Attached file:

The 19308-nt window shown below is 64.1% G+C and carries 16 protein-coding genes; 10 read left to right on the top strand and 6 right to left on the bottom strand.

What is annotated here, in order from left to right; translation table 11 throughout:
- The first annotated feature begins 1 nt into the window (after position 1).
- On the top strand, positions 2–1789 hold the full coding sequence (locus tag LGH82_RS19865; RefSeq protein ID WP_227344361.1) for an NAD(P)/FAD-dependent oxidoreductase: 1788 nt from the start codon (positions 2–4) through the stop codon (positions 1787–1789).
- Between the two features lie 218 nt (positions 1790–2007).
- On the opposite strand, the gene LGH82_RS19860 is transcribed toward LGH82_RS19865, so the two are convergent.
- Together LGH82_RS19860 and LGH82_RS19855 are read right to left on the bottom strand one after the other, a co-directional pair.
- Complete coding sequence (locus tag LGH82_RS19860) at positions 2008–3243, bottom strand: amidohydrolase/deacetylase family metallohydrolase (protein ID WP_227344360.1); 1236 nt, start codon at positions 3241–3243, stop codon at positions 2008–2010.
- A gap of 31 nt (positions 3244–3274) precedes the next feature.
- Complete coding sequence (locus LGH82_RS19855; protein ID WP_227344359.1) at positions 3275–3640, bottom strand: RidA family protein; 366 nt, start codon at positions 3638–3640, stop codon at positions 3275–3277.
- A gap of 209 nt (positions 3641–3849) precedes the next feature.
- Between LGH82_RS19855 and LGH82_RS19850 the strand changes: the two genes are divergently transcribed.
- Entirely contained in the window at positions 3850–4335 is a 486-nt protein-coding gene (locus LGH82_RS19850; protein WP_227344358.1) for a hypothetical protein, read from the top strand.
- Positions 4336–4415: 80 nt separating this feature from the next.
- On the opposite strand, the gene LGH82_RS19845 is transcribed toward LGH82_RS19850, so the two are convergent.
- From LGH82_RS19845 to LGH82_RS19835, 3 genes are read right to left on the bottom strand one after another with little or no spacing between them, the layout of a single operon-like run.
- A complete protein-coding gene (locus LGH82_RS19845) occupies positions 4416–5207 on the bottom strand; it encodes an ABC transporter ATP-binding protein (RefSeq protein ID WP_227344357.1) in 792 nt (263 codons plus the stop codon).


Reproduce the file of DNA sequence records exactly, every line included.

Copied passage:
The 19308-nt window shown below is 64.1% G+C and carries 16 protein-coding genes; 10 read left to right on the top strand and 6 right to left on the bottom strand.

What is annotated here, in order from left to right; translation table 11 throughout:
- The first annotated feature begins 1 nt into the window (after position 1).
- On the top strand, positions 2–1789 hold the full coding sequence (locus tag LGH82_RS19865; RefSeq protein ID WP_227344361.1) for an NAD(P)/FAD-dependent oxidoreductase: 1788 nt from the start codon (positions 2–4) through the stop codon (positions 1787–1789).
- Between the two features lie 218 nt (positions 1790–2007).
- On the opposite strand, the gene LGH82_RS19860 is transcribed toward LGH82_RS19865, so the two are convergent.
- Together LGH82_RS19860 and LGH82_RS19855 are read right to left on the bottom strand one after the other, a co-directional pair.
- Complete coding sequence (locus tag LGH82_RS19860) at positions 2008–3243, bottom strand: amidohydrolase/deacetylase family metallohydrolase (protein ID WP_227344360.1); 1236 nt, start codon at positions 3241–3243, stop codon at positions 2008–2010.
- A gap of 31 nt (positions 3244–3274) precedes the next feature.
- Complete coding sequence (locus LGH82_RS19855; protein ID WP_227344359.1) at positions 3275–3640, bottom strand: RidA family protein; 366 nt, start codon at positions 3638–3640, stop codon at positions 3275–3277.
- A gap of 209 nt (positions 3641–3849) precedes the next feature.
- Between LGH82_RS19855 and LGH82_RS19850 the strand changes: the two genes are divergently transcribed.
- Entirely contained in the window at positions 3850–4335 is a 486-nt protein-coding gene (locus LGH82_RS19850; protein WP_227344358.1) for a hypothetical protein, read from the top strand.
- Positions 4336–4415: 80 nt separating this feature from the next.
- On the opposite strand, the gene LGH82_RS19845 is transcribed toward LGH82_RS19850, so the two are convergent.
- From LGH82_RS19845 to LGH82_RS19835, 3 genes are read right to left on the bottom strand one after another with little or no spacing between them, the layout of a single operon-like run.
- A complete protein-coding gene (locus LGH82_RS19845) occupies positions 4416–5207 on the bottom strand; it encodes an ABC transporter ATP-binding protein (RefSeq protein ID WP_227344357.1) in 792 nt (263 codons plus the stop codon).